Now, for Christians, dividing sins into categories and the very idea that there are only seven is silly. First of all, sins naturally blend and mix together. Second, sin is basically any way of living that’s self-serving and contrary to God’s character, but for the sake of this review, let’s note the specific vices these rooms are themed after. Their presentation kind of depends on it after all. The ‘classical’ seven sins are pride, lust, greed, envy, gluttony, wrath, and sloth. Thus, each labeled room has the grimy decor to match. Lust appears to be a male predator’s female torture chamber. Greed’s room is an opulent if rundown casino. Pictures and fashion magazines line the dingy Envy apartment. You get the gist. However, while I agree most rooms fit their themes pretty well, the Wrath room didn’t make much sense to me. How on earth do you connect a warehouse to anger? With all that being said, I do think they’re rendered well. The colors are earthy if a bit too dark for me to see, and the music, despite its awkward pausing, cinches the eerie atmosphere. There are a few odd visuals, though. Moonlight shines through blocked windows. A shadowing effect looked odd on a door. Some objects blend into other objects. Regardless, Forgiveness: Escape Room’s visuals did a decent job. While not outright frightening, the presentation still succeeded at triggering my heeby-jeeby sense the longer I played. (Thank the Lord for my iPod. I needed it on a few occasions.)
Dr. Benjamin is not a nice guy. Not in the slightest. Even without his megalomanic double standards, he doesn’t pull verbal punches. I’m thankful he only speaks once in this game. S***t, d*mn, and b***s***t crop up whenever he does, and your failure is met with a ‘Game Over’ and papers calling you a smart***. A trivia question also asks what you would do if someone *ahem* ‘cheated’ on you. Then there’s a painting of a mostly naked guy being baptized. As for the rest of the game, it sure loves the macabre. Every single room is like a haunted maze you’d find at Halloween. Blood on the walls, a dead kitchen rat, and a gross ending to a particular puzzle are just a few ways Forgiveness will yucky up your day. Now to the game’s credit, Forgiveness: Escape Room could have been so very much worse. No Lovecraft-ian abominations hunted me. I half expected body parts or eyeball jars to be lying around but found none. It really didn’t push the gore ticket that hard. Does that negate the game’s issues? No. But at least, you now know what level of horror to expect. It’s not rated R bad. I’d call it a PG-13. However, I cannot excuse how the developers mishandled the topic of sin. On the one hand, they were correct. Mankind is sinful, hopelessly so, but they failed to finish the story. The Son of God, who never sinned, sacrificed his life to give us hope. He paid our price, so repentant sinners can be cleansed and redeemed into a new life with Him. The game had ample opportunity to mention that crucial element. They even showcased Bible verses that countered the sins in question, yet they omitted the single most important detail in history! Now, I’m no idiot. Not for one second did I expect the game to mention our means of salvation. Nevertheless, it’s really hard to excuse the game when it recites, “ . . . but let him who boasts boast of this, that he understands and knows Me,” yet does not tell you who the ‘Me’ is that’s speaking. Guess it’s up to Christians like me to tell you. His name is Jesus. He’s alive, and His is the forgiveness that frees you.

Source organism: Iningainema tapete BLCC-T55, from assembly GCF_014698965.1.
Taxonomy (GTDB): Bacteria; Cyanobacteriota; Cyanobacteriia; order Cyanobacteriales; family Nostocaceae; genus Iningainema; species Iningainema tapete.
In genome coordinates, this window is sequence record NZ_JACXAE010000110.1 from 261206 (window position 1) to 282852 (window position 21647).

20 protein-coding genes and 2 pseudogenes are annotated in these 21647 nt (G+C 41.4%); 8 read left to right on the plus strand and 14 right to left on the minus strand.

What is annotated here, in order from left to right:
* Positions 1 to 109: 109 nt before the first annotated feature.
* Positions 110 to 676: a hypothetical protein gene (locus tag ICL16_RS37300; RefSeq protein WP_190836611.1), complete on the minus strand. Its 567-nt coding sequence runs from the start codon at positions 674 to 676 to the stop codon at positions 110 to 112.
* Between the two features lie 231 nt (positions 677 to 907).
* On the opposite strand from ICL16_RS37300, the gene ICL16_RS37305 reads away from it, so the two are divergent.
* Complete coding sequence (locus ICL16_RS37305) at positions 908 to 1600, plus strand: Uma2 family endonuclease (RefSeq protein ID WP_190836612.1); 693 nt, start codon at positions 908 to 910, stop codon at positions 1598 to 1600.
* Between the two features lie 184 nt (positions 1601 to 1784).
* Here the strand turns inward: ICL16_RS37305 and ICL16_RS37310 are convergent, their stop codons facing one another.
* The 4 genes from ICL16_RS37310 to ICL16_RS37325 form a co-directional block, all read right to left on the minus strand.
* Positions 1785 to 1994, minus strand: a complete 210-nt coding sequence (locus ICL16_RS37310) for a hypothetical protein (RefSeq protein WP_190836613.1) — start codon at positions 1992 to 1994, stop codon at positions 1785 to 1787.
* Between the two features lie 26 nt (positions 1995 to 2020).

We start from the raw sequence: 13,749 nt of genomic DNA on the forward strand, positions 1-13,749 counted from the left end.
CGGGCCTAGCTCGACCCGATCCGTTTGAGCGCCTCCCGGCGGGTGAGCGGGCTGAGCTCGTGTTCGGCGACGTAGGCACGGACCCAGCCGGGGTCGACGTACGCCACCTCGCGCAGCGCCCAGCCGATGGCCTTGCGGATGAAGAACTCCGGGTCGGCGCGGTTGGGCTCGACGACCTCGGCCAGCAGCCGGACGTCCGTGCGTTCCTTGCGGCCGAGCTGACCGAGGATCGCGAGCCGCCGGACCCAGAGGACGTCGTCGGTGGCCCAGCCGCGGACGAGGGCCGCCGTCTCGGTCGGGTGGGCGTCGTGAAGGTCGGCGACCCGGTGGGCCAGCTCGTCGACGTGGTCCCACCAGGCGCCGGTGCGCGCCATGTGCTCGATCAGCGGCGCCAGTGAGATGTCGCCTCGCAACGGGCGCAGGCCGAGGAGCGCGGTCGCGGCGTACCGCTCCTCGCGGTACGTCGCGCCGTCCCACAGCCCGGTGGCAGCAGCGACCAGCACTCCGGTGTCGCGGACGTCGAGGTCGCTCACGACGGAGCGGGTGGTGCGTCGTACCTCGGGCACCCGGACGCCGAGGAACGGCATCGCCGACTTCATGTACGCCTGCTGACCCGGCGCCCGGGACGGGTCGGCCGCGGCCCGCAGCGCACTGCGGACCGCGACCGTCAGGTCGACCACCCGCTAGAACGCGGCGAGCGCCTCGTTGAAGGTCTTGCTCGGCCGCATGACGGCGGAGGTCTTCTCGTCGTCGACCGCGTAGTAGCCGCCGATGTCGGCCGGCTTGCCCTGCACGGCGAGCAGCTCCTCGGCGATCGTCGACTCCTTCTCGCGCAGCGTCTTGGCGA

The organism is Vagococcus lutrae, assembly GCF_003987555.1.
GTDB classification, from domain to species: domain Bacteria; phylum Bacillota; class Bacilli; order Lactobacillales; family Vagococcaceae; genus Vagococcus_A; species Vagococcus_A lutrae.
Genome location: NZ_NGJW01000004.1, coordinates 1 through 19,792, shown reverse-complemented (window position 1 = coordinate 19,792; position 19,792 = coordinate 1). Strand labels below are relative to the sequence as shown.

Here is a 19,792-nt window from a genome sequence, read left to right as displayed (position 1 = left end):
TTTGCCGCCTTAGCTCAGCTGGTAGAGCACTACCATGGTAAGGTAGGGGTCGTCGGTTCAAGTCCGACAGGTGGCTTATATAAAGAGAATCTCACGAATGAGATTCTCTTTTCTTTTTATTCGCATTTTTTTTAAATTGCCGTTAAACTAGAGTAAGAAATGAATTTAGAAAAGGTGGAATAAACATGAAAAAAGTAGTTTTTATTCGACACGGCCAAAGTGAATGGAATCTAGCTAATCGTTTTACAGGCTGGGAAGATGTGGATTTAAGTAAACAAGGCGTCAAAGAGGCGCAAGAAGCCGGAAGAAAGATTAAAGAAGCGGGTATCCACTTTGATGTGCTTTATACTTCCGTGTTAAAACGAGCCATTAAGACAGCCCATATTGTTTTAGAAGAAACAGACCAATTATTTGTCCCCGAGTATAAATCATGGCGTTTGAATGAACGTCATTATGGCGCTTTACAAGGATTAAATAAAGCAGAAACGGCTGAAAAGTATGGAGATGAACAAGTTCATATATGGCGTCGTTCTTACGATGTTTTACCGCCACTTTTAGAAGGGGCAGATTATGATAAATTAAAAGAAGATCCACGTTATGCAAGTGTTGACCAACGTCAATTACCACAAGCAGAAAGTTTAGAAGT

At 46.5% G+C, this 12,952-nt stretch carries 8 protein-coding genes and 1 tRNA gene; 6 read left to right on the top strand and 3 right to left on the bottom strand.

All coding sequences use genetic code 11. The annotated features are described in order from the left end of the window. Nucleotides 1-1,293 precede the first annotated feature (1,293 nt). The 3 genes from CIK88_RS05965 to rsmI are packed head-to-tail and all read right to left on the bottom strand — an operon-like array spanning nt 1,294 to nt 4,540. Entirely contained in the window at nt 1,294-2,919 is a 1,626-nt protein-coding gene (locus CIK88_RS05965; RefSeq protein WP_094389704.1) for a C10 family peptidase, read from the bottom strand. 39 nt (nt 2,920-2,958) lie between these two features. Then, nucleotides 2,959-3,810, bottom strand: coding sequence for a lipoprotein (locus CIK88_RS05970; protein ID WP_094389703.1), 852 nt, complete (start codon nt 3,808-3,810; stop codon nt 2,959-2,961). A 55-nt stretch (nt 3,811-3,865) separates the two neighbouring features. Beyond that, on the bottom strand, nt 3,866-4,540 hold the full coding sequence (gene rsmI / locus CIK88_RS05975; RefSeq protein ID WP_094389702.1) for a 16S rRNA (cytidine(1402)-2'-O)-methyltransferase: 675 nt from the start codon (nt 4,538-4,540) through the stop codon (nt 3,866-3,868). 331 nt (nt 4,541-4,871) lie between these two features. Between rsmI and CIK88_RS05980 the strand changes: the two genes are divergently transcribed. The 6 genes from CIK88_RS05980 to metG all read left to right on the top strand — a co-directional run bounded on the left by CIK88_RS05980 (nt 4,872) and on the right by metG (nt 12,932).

“For all have sinned and fallen short of the glory of God.” (Romans 3:23) It was one of the earliest Bible verses mini-me ever learned right after John 3:16. It’s a clear exposé of the human condition. Too bad Forgiveness: Escape Room was most decidedly unclear, both in story and gameplay. The plot’s message turned up half-baked. Most puzzles were either too easy, unfair, or far left field. Bugs even made making right answers a shaky affair. You might get a decent challenge from Forgiveness: Escape Room. However, I doubt you’ll leave satisfied if you’re a Myst veteran like me. As I explored the rooms, I saw books titled ‘The Holy Book: But Not the Bible’. That alone sums up Forgiveness’s biggest flaw perfectly. As sinners, we like harvesting parts of Scripture that fit our agenda but then omit the parts that don't. We want the truth but don’t want its source. Unfortunately, whether they meant to or not, the game’s developers mistreated God’s Word in the same exact way. They took what they wanted. They got their theme prop then threw Christ’s message of love out the window. Sorry, Chaos Minds. You probably thought no one would notice or care. Well, this gamer cared. Without Jesus there’s no forgiveness. Because you can’t be forgiven without the Forgiver.